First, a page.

While it’s always a great idea to take exquisite care of ourselves, the worldwide coronavirus pandemic is offering us a stark, in-your-face reminder how important it is not to leave our health to accident. Rather than feeling nervous or overwhelmed as we navigate these uncharted waters, however, my wish for everyone is that we empower ourselves with useful information and resolve to take even better care of our precious selves and loved ones in the days to come.
There’s a lot that feels outside of our control right now, but there are actually many small actions that are totally within our control (in addition to good hygiene), which can help keep our immune systems strong and ready to fight off viruses. To be human is to get sick sometimes, and when that happens the best we can hope for is to bounce back quickly.
The information below about boosting immunity has been a resource for my clients for years. I’ve reworked it over the last couple of days and included a few more ideas specific to this pandemic. Consider it a care package from me to you during this unprecedented time. I hope each of you finds at least one suggestion helpful (in conjunction with hand-washing, wiping down surfaces, covering your cough, etc):
1. Eat more garlic. Garlic is related to the onion (another valuable immune booster) and contains the active ingredient allicin, which fights infections and bacteria. According to one study, British researchers gave 146 people either a placebo or a garlic extract for 12 weeks; the garlic takers were two-thirds less likely to get sick. Garlic is an easy immune booster to embrace. If you like to cook, simply incorporate garlic into your dishes at the end of cooking for the most immune-boosting impact. Better yet, set aside a couple fresh cloves, crush them slightly, then cut into pieces small enough to swallow. (Swallowing garlic bits, rather than chewing them, minimizes garlic breath.) If you don’t like to cook, simply buy a garlic extract from the health foods store.
2. Boost your inner sunshine with vitamin D: There’s no denying the piles and piles of research on vitamin D; having adequate vitamin D levels is unquestionably one of the most important things you can do to keep illness at bay and experience optimal health. According to Dr. Mark Hyman, a well-respected, integrative MD, studies show how supplementing with vitamin D can reduce colds and flu by 42%. That’s significant! We all rely on a solid bank of vitamin D, preferably in the 55-80 ng/ml range, which is considered optimal. Vitamin D levels can be ascertained via a simple blood test, but often we need to specifically request a vitamin D test from our physicians. If you’re able to find out your vitamin D levels, talk to your doctor about just how much vitamin D to supplement with to get you into an optimal range. If you don’t know your levels and want to start supplementing immediately, it is generally considered safe to take 1000-2000 IU’s daily (especially for Minnesotans). It’s not uncommon to need 5,000-10,000 IU’s daily in the winter, but everybody is unique.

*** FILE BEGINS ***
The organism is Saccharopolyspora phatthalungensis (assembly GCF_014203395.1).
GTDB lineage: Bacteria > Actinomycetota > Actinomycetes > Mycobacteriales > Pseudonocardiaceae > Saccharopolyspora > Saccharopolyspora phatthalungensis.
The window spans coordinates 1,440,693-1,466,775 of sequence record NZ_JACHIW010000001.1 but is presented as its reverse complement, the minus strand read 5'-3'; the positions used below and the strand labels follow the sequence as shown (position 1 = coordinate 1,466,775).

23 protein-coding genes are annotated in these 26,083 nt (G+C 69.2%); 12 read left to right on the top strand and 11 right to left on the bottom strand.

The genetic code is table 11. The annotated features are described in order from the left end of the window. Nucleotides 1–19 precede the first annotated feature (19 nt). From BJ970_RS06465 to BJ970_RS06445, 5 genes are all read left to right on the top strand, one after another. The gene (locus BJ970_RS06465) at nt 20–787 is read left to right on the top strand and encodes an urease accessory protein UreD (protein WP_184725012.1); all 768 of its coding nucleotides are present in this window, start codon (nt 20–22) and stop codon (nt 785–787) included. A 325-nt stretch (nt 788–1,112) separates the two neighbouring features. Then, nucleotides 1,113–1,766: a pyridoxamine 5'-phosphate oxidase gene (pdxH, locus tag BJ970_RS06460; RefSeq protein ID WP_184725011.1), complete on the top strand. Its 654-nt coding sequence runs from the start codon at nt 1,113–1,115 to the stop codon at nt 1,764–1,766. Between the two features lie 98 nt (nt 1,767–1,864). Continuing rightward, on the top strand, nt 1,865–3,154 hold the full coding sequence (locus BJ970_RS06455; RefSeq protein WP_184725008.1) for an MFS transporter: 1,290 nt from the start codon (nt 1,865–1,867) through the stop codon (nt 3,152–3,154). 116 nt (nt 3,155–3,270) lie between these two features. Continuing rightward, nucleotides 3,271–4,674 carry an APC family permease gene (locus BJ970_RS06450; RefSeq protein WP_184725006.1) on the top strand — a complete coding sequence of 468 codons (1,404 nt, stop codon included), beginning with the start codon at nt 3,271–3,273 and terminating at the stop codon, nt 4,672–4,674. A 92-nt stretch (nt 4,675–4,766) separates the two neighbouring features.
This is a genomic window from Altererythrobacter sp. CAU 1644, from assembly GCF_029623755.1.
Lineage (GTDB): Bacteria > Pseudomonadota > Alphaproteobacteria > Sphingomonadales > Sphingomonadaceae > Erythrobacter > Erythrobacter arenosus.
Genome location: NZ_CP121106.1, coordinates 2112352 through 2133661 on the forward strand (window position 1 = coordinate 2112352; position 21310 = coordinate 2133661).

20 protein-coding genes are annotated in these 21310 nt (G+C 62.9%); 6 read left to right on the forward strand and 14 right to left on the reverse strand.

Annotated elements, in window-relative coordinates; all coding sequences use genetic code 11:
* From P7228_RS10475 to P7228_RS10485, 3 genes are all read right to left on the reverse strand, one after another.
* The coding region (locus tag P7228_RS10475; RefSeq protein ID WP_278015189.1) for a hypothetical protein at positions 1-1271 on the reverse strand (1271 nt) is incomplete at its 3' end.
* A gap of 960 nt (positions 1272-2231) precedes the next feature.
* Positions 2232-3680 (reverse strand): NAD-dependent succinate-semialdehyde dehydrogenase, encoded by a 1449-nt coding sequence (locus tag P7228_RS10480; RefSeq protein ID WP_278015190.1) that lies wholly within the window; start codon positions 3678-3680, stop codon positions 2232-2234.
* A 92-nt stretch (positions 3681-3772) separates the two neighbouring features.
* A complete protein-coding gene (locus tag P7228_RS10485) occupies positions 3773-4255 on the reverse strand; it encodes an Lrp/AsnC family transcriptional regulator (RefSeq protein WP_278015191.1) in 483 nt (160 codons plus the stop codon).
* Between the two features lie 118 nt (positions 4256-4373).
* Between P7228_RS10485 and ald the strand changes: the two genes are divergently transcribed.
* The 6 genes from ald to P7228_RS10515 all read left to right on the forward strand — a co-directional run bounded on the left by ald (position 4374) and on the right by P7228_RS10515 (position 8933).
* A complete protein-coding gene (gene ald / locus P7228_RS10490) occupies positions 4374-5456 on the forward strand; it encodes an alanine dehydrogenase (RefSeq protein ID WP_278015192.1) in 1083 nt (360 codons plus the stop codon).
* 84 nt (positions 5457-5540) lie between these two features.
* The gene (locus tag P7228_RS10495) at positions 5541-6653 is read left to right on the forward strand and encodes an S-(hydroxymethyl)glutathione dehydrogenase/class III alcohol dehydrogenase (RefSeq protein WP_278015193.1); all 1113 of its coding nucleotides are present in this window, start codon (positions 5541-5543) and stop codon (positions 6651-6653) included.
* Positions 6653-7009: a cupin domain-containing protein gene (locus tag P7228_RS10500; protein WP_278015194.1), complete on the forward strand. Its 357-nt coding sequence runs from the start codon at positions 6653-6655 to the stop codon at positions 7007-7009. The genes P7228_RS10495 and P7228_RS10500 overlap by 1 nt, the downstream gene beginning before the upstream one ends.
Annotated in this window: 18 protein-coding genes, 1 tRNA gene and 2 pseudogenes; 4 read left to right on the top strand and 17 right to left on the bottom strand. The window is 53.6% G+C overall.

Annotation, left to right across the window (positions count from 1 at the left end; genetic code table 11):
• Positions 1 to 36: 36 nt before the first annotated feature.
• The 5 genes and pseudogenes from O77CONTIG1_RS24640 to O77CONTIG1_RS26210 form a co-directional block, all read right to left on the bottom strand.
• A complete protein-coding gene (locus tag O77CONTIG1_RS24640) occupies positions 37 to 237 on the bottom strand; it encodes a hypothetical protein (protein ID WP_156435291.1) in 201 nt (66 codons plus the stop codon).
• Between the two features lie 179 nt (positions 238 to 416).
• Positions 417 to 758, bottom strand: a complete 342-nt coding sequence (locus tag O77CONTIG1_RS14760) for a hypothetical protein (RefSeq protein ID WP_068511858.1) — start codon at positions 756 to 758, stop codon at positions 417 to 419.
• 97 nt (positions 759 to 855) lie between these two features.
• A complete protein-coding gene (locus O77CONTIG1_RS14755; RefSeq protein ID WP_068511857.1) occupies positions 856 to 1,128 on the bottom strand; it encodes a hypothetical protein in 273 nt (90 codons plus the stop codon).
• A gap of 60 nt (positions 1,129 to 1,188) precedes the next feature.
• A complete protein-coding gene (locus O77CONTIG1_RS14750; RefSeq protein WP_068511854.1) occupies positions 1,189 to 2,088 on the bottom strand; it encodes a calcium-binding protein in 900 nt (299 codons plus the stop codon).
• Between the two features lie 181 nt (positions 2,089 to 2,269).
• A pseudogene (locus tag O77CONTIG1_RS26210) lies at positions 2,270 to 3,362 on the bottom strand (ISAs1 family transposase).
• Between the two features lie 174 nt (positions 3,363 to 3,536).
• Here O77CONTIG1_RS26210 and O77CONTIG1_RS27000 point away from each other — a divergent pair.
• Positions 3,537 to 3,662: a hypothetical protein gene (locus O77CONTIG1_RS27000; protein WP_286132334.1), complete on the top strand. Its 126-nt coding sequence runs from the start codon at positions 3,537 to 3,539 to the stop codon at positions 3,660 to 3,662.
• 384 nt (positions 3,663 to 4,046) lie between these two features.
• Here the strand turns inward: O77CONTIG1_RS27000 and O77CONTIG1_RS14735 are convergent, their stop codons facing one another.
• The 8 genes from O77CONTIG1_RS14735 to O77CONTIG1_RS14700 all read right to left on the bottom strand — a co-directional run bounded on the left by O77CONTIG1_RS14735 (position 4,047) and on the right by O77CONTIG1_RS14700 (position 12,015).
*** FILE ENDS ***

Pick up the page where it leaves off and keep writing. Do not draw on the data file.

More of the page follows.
3. Embrace elderberry. Consuming elderberries to boost immunity is hardly a new concept. Elderberries are loaded with antioxidants and vitamin C, making them an extremely effective immune-boosting tool. The following information, which is quite persuasive, comes from The Healthy Home Economist:
“In one study, elderberry extract inhibited several strains of influenza and reduced symptoms. In another, elderberry syrup flavonoids were found effective against the H1N1 (Swine Flu) virus. In the most compelling study, a randomized trial of 60 patients aged 18-54 suffering from flu symptoms for 48 hours or less received 15 ml (3 teaspoons) of elderberry syrup or a placebo 4x per day for five days. Researchers observed that “Symptoms were relieved on average 4 days earlier and use of rescue medication was significantly less in those receiving elderberry extract compared with a placebo.”
If you’re lucky enough to get your hands on fresh elderberries, try steeping them in boiling water and then drinking as a tea. Elderberry juice is another option, and elderberry syrup is available at most health food stores (I like the Gaia brand), or you can follow this link to find a recipe for homemade elderberry syrup: http://www.thehealthyhomeeconomist.com/simple-elderberry-syrup-to-boost-immunity/#sthash.yFrI613F.dpuf
4. Breathe through your nose whenever possible to better filter impurities and pathogens. Breathing through your nose – especially while exercising increases the micro-amounts of nitric oxide in your bloodstream – which elevates the white blood cell count, thus boosting immunity. Breathing through your nose while sleeping leads to deeper, more restful sleep, which is always helpful for our immune system. It sounds weird (and even a little scary), but if you tend to sleep with your mouth open, consider “mouth-taping,” which is exactly what it sounds like: grab some medical tape and simply apply a piece vertically from the top of your upper lip to your upper chin. Many clients have looked at me suspiciously when I suggested they try this but then reported back how they did indeed feel more rested in the morning.
5. Take zinc. This trace mineral is well known for its immune boosting properties, and elderly people and vegans/vegetarians are at greater risk of being deficient. Zinc deficiency produces a direct and rapid decline in T cell function. T cells elevate the body’s immune response to viruses, bacteria, and other challenges to one’s health. Pick up a zinc supplement, keep zinc lozenges on hand, or eat zinc-rich foods like oysters, beef, crab, lobster, pork, chickpeas, or cashews to increase your levels. If taking a supplement, simply follow the recommended dosage on the bottle. I like the Mega Foods brand of zinc as well as Country Life.
6. Skip mainstream lines and try a natural, essential oil based hand sanitizer. Rather than arm wrestle somebody over who gets the last mainstream hand sanitizer on the store shelf (especially when we’re not supposed to be touching each other), find a doTerra rep and order some On Guard by doTerra, a more natural antiseptic spray that utilizes essential oils along with ethyl alcohol to kill 99.9% of germs. Sometimes taking the off-the-beaten path is so much less stressful.
7. Outwit bad bugs with an army of good bugs. If you know my work at all, you know I’m a big fan of probiotic supplements and probiotic-rich foods, like kefir, kimchi, and sauerkraut. Even a tablespoon or two of these foods every day can do wonders for our health.